AS September arrives and we return to more structure and routine after a summer of gallivanting and enjoying the sunshine, it is time to get to work on the garden to prolong the feeling of summer and sunshine.
Regular weekly feeding with tomato food will encourage flowering and provide excellent results while the temperatures are still favourable and sunshine prevails.
Some selective cutting back of perennials likely to repeat flower can help continue the display. If you look closely at some herbaceous geraniums and other perennials, a second flush of growth may have already begun at the centre of the plant, simply cut off the outer old growth and await the second display!
Water selectively during dry spells, watching out particularly for plants that like a moisture-retentive soil like Hydrangea and Eupatorium. Generally, plants that need lots of water will let you know that they are suffering by wilting and some speedy intervention with the watering can will remedy the situation with no long term damage done.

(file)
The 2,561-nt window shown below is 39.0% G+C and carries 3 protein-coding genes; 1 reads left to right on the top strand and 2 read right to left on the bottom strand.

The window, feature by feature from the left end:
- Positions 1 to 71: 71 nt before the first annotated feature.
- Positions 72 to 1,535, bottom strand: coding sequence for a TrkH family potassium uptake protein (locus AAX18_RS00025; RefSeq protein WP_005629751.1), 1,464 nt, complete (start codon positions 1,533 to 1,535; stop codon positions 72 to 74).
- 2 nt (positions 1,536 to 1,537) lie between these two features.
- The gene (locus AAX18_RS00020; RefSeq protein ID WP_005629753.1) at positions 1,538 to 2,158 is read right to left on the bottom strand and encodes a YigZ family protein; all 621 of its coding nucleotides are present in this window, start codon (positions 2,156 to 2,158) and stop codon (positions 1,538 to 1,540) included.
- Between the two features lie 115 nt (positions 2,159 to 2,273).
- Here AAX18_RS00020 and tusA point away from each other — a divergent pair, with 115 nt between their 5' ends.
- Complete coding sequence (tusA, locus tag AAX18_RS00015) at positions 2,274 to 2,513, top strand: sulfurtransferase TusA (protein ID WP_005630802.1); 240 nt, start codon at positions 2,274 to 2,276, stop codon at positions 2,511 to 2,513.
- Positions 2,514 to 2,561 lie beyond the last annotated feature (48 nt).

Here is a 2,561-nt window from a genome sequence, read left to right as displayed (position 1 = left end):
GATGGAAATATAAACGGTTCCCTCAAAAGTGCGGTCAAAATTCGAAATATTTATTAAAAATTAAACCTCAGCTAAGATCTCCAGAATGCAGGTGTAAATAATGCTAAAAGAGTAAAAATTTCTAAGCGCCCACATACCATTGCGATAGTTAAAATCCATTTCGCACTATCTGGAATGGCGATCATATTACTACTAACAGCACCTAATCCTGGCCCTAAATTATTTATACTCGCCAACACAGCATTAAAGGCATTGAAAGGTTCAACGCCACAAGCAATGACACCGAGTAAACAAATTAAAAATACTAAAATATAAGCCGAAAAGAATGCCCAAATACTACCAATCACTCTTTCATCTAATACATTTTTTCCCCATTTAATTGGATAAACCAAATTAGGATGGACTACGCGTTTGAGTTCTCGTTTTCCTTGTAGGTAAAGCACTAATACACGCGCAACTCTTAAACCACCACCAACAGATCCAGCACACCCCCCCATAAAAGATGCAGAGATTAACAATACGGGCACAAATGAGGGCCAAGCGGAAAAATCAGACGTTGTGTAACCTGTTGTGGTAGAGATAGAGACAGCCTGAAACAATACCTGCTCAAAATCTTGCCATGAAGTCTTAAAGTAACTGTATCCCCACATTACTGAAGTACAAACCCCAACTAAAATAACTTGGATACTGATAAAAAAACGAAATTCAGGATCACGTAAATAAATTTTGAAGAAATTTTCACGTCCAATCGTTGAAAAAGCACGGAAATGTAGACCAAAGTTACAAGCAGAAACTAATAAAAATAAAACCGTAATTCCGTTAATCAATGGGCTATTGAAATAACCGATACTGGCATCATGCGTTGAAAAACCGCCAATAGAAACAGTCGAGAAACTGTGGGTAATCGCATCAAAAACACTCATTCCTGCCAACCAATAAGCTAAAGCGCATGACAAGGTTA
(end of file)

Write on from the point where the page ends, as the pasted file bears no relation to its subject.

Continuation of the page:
Sowing green manures now as crops are harvested and the soil is bare, is a great way of covering the soil in preparation for the winter ahead and locking nutrients into the soil. Clovers, rye grass and phacelia are all good options for this time of the year, check out fruithill farm for a suitable range of winter green manures.
Do not mow that lawn too tightly as it will encourage the development of moss. Areas of long grass that have had paths mown through this summer will need to be cut down soon and the resulting long grass removed to the compost heap. It is really amazing what edging a bed can do at this time of the year as it crisps up a tired and undefined display and gives some new life for a few more weeks.
Hedges should be cut now to give them a chance to put on some growth before the winter months and the clippings added to the compost heap. It really is peak composting time right now and just great to watch the heap of organic material removed from the garden reduce so quickly as it breaks down to form garden compost.